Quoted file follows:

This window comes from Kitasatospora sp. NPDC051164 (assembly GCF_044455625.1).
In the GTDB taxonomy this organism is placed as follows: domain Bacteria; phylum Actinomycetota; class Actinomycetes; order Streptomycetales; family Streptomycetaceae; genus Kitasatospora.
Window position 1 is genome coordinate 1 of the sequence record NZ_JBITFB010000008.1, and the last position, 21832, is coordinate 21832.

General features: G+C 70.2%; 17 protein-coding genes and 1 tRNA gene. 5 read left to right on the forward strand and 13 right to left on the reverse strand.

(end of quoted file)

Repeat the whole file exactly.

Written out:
This window comes from Kitasatospora sp. NPDC051164 (assembly GCF_044455625.1).
In the GTDB taxonomy this organism is placed as follows: domain Bacteria; phylum Actinomycetota; class Actinomycetes; order Streptomycetales; family Streptomycetaceae; genus Kitasatospora.
Window position 1 is genome coordinate 1 of the sequence record NZ_JBITFB010000008.1, and the last position, 21832, is coordinate 21832.

General features: G+C 70.2%; 17 protein-coding genes and 1 tRNA gene. 5 read left to right on the forward strand and 13 right to left on the reverse strand.